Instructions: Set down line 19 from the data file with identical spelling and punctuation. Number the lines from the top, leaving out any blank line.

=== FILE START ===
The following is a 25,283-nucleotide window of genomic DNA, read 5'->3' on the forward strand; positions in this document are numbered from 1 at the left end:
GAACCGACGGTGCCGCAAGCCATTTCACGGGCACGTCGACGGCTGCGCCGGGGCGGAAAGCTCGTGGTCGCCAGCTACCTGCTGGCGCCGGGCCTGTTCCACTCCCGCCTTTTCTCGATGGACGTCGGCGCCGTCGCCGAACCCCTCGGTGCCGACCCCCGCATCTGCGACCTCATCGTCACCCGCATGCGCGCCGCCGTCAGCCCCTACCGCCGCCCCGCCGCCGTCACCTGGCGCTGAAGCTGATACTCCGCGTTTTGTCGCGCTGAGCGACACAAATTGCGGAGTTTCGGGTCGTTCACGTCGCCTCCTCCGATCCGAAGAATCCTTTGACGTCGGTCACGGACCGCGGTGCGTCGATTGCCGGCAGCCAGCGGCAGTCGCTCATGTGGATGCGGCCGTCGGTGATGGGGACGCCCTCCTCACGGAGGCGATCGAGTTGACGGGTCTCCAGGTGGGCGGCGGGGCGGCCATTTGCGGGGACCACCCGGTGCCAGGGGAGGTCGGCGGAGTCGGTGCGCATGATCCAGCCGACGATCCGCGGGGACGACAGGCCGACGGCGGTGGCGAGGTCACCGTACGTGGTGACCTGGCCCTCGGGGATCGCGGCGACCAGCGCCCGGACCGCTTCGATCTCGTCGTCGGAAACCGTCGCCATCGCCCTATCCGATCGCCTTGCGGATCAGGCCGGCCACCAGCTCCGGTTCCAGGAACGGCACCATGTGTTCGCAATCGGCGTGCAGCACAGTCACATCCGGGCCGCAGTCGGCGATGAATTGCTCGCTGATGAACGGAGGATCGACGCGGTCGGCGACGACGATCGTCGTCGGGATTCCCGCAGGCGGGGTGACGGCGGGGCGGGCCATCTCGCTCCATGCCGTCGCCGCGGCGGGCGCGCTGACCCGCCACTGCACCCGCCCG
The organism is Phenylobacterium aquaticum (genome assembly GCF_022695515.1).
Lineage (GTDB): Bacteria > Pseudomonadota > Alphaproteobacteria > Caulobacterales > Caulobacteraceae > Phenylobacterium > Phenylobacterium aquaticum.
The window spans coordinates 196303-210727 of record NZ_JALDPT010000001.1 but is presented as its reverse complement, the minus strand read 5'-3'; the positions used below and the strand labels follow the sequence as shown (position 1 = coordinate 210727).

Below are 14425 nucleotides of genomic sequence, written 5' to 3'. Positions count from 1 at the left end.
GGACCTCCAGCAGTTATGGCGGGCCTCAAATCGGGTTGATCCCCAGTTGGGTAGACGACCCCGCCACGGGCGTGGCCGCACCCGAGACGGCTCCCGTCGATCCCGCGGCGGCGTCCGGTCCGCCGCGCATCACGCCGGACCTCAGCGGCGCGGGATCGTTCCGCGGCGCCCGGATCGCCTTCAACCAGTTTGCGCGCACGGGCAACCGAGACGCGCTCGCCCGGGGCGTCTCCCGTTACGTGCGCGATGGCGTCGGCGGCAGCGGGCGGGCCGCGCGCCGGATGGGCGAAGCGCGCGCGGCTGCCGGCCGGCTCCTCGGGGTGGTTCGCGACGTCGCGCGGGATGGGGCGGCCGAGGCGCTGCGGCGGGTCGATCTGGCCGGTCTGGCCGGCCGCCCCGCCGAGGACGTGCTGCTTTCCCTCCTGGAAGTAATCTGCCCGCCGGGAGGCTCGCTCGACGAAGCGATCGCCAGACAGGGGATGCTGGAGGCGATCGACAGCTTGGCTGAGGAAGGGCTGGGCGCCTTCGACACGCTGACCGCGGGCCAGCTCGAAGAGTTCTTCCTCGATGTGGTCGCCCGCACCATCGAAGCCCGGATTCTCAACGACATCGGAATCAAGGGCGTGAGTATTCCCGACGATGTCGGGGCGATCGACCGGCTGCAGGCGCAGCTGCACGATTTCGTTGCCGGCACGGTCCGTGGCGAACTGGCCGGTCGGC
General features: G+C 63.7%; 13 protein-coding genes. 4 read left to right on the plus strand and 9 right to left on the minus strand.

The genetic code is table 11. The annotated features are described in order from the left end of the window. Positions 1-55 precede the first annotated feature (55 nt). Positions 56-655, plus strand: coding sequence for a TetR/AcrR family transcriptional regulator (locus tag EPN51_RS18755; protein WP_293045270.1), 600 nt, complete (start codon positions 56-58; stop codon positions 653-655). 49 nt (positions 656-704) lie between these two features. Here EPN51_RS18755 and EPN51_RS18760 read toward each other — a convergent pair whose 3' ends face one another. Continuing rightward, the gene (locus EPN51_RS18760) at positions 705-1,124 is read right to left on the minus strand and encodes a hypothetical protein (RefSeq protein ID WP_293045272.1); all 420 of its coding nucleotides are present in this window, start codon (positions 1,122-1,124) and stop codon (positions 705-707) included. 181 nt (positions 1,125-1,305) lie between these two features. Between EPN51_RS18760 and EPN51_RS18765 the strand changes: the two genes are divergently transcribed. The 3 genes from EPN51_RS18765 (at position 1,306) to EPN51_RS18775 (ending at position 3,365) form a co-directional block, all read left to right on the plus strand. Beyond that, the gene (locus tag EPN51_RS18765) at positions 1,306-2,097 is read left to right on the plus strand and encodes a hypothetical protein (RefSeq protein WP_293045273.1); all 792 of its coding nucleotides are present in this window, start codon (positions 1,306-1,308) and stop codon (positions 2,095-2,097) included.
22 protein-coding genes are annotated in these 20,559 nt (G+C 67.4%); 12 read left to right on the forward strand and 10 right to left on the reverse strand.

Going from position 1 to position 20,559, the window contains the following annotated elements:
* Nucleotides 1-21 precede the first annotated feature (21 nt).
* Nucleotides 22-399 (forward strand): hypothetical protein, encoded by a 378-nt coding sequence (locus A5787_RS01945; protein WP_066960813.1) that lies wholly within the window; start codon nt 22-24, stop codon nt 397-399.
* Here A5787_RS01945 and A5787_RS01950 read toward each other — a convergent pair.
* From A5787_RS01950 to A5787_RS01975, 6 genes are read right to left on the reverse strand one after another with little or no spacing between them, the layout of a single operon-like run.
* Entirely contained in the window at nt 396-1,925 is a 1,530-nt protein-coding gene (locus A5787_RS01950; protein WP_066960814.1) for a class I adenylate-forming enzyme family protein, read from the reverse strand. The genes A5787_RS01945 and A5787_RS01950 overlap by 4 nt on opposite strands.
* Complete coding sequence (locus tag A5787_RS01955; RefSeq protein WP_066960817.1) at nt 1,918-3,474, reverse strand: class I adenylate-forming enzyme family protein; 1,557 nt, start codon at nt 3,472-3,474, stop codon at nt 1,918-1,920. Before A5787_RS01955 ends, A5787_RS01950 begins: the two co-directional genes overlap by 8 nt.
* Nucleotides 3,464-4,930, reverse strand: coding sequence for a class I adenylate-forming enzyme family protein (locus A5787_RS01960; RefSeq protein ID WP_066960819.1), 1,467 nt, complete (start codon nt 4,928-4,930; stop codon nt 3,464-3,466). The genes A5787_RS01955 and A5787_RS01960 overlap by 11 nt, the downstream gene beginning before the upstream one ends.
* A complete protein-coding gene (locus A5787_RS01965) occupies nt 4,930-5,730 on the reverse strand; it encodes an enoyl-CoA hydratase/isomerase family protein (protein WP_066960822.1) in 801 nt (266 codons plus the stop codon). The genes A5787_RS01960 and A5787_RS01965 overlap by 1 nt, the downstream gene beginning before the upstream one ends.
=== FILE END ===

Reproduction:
* A complete protein-coding gene (locus A5787_RS01965) occupies nt 4,930-5,730 on the reverse strand; it encodes an enoyl-CoA hydratase/isomerase family protein (protein WP_066960822.1) in 801 nt (266 codons plus the stop codon). The genes A5787_RS01960 and A5787_RS01965 overlap by 1 nt, the downstream gene beginning before the upstream one ends.